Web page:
Picking up the London Guardian newspaper, which he calls the Izvestia of British liberals (liberals in the US sense), Dalrymple comes across an article that praises

the glories of central planning, in witness whereof was the success—not to say, world dominance—of the British cycling team. This was attributed to the government’s ‘investment’, in my view a criminal malversation of funds, in facilities for racing cyclists.

Let us admit for a moment, says Dalrymple,

what yet has to be proved, that the British success in this sphere was not the consequence of superior pharmacology. We may justly ask what kind of person would rejoice in such a victory for his country. Surely only a moron, though it must be admitted that such imbecility is pretty evenly spread around the globe.

A waste of shame

Dalrymple writes that a man who throws the javelin further than anyone else

is not to be admired but pitied.

To be sure, a thing is not worth doing unless it is worth doing well, but

a thing that is done well that is not worth doing is something very bad indeed—far worse than a thing worth doing that is done badly. It bespeaks a waste of ability.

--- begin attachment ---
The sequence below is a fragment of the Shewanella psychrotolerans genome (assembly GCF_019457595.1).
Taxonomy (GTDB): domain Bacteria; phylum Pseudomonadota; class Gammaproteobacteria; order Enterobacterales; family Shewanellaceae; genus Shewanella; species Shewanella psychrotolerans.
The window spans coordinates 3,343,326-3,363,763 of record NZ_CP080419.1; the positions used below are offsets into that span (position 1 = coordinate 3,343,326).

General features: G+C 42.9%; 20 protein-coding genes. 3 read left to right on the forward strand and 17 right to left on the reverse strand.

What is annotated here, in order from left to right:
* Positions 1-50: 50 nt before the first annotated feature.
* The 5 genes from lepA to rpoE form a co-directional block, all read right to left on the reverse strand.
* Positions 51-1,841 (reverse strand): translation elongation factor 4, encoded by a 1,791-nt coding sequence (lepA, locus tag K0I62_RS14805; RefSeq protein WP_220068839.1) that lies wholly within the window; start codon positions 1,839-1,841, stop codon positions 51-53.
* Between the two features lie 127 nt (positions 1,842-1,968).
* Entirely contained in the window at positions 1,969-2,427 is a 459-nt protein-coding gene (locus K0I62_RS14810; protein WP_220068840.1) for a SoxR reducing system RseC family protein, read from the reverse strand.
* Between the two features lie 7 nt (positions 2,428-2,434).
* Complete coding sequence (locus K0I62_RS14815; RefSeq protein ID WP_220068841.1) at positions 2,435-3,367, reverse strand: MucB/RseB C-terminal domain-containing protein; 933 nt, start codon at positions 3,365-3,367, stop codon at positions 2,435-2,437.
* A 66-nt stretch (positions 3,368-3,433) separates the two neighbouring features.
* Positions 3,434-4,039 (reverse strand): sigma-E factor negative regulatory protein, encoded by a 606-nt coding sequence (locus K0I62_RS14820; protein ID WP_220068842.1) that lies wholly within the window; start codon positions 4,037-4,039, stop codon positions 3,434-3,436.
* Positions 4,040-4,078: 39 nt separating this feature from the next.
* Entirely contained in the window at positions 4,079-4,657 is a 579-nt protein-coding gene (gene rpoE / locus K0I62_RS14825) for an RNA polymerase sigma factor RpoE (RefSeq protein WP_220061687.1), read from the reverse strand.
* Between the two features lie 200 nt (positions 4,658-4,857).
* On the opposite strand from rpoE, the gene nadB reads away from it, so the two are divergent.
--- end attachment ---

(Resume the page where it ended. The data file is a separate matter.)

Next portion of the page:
Pitiable

Pitiable

Is putting the shot the proper study of Mankind?

The Press sisters, Dalrymple reminds us,

precipitately retired when obligatory sex tests were introduced.

These days, however,

such tests would not put them off or be regarded as relevant. You are the sex that you think you are.

The Press brothers’ success

was promoted in some quarters as evidence of the superiority of the Soviet social and political system, as if putting the shot, or throwing the discus, or jumping the hurdles (all activities in which the Presses excelled, at least against feminine competition) were Pope’s ‘proper study of Mankind’.

Irina (left) and Tamara Press

Irina (left) and Tamara Press

Brains of tinsel

Screen Shot 2016-08-20 at 13.16.38Turning to the Olympics and

the expenditure of billions on infrastructure that is so soon to crumble to worthlessness and liability, all for the sake of a couple of weeks’ gormless global entertainment,

Dalrymple writes that